KNOXVILLE, Tenn. (WATE) – Credit is one of those things you don’t want to be without. But the credit game is a catch-22. You need a good credit history to snag the best deals on loans, but it’s very difficult to get credit without a borrowing history. Here are some simple steps to help newcomers or anyone starting over to build a credit history.
If you want to build a credit history you could become an authorized user. If a friend or family member has exceptional credit, pays their bills on time each month, request to be added as an authorized user to that person’s credit card. If you’re afraid that your prospect will say no, inform them that you are only requesting to be added to the account; the magic plastic card does not need to be in your possession.
You can also request that a close friend or family member with good credit co-sign a loan with you. Keep in mind that you are asking a lot because the co-signer becomes responsible for making the payments if you don’t pay. Co-signing loans for other people is risky. A 2016 survey found that 38 percent of co-signers lose money.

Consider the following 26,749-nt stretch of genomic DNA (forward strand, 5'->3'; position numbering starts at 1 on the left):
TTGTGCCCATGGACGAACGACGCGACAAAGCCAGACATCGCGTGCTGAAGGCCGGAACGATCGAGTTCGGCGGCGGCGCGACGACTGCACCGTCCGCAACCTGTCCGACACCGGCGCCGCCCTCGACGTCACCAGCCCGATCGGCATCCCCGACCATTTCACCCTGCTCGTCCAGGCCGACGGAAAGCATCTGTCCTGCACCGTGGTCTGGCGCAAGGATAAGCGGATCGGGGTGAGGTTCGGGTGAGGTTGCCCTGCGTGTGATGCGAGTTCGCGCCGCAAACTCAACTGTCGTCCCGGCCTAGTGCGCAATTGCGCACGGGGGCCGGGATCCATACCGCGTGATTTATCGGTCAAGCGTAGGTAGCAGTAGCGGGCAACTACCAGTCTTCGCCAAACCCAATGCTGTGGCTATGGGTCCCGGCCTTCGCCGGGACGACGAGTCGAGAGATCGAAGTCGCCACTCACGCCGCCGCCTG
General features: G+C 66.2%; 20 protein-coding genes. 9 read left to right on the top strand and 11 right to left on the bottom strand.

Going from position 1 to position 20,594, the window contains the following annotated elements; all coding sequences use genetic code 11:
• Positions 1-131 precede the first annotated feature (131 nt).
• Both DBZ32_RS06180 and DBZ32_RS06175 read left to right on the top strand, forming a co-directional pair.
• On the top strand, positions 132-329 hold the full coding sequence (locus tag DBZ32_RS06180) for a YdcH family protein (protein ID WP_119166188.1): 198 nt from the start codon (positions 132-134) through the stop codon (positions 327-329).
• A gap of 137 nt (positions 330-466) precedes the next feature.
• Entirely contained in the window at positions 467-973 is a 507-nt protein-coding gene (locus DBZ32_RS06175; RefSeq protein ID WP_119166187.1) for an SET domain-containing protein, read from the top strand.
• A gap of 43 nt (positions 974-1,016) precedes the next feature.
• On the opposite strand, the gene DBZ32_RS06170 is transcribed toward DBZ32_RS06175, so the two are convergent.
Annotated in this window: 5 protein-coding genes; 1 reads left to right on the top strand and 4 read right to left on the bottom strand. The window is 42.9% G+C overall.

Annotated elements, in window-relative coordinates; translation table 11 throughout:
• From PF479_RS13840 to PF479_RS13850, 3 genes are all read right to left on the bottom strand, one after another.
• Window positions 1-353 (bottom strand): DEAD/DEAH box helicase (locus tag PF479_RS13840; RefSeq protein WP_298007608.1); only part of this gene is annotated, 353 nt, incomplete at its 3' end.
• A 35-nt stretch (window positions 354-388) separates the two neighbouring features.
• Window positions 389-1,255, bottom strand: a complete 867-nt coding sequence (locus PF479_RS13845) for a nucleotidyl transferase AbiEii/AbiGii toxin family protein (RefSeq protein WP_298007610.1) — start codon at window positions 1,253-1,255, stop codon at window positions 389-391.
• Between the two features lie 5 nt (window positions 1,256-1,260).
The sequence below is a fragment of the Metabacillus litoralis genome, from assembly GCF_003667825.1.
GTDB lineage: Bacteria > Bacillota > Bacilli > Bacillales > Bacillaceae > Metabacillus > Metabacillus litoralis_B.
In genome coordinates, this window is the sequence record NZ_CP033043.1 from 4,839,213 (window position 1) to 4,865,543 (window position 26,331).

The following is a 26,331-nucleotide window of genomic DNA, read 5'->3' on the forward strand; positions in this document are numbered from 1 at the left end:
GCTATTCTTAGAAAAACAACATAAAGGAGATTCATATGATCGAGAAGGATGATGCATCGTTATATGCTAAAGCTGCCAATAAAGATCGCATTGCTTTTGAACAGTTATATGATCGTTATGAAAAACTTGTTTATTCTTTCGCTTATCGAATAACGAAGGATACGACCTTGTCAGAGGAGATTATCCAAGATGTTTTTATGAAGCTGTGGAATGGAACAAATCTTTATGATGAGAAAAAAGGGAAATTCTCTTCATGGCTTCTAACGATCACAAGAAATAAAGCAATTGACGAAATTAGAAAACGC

A lot of lenders offer secured credit cards to those who are new to the wonderful world of credit. For these, the lenders require you to make a deposit that is used as collateral. You typically receive a credit limit that’s equivalent to the deposit. Some lenders may refund the deposit and convert the card to an unsecured product after you have shown your ability to handle debt responsibly over an extended period.
You can build credit by applying for a department store credit card, This option, however, requires self-discipline. Department store cards aren’t as difficult to qualify for as standard credit cards, but they may be accompanied higher interest rates and fees.
Also, store cards without a Visa or MasterCard logo may be exclusive to the retailer, meaning they can’t be used elsewhere. If you take this route and quickly max out the card, you will do more harm than good to your credit profile.
Let’s say you are trying to restore your credit history, if you have recurring expenses — such as rent, utilities or a cell phone bill — you can request that the service provider report your account activity to the three national credit bureaus. Making timely payments — sometimes called your “payment history” — accounts for 35 percent of your FICO credit scores.